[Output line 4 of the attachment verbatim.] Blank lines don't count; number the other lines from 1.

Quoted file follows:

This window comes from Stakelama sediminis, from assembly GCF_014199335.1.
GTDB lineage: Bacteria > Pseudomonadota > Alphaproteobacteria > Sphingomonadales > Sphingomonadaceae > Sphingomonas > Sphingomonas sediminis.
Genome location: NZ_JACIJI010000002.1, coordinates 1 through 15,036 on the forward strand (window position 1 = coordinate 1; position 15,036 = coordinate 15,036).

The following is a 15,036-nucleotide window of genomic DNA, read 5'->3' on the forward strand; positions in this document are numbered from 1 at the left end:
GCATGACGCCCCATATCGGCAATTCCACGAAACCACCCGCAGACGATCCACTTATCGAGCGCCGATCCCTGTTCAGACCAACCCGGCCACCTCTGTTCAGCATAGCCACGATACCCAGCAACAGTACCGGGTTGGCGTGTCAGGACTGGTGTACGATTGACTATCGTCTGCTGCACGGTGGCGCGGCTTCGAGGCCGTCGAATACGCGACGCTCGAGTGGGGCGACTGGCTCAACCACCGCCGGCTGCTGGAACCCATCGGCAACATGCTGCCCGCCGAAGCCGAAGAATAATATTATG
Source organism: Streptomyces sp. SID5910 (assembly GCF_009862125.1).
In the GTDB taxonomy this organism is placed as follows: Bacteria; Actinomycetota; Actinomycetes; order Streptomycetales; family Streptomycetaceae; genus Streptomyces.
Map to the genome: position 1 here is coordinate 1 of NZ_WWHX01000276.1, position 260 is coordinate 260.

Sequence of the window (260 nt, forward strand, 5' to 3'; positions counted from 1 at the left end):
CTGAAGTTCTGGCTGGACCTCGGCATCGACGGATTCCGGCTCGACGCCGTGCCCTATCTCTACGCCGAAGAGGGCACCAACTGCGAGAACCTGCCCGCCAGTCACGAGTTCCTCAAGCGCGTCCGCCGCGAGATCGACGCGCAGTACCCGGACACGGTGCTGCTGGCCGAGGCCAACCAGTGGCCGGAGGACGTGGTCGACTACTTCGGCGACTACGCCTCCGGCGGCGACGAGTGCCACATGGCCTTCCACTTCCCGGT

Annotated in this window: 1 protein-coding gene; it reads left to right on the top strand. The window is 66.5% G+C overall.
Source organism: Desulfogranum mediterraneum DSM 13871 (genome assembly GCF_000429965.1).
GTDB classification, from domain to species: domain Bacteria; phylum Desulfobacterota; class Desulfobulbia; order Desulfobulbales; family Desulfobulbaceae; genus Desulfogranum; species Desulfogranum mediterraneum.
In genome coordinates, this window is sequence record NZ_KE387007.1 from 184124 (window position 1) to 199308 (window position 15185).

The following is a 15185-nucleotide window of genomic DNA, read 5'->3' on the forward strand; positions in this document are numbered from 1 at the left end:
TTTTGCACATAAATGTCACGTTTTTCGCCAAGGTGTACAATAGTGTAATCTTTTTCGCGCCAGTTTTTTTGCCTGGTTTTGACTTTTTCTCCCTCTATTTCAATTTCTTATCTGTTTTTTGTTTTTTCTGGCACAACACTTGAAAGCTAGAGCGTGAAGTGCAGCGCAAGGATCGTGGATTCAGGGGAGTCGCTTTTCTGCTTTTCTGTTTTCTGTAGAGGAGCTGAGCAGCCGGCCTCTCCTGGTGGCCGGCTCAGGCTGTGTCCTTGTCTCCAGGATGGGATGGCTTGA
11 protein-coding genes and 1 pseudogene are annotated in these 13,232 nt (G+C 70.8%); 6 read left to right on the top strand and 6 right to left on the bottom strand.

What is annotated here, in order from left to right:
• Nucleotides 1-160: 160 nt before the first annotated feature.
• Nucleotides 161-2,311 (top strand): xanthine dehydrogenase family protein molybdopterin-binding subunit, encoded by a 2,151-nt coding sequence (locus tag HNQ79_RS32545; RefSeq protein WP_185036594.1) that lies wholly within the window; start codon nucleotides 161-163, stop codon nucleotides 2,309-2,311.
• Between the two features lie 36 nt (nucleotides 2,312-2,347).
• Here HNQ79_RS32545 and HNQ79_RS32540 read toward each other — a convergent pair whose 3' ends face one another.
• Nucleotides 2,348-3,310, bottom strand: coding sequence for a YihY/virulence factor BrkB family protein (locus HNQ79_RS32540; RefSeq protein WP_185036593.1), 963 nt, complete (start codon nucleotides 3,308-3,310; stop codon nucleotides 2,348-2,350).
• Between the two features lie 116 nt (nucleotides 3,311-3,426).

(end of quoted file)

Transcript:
The following is a 15,036-nucleotide window of genomic DNA, read 5'->3' on the forward strand; positions in this document are numbered from 1 at the left end: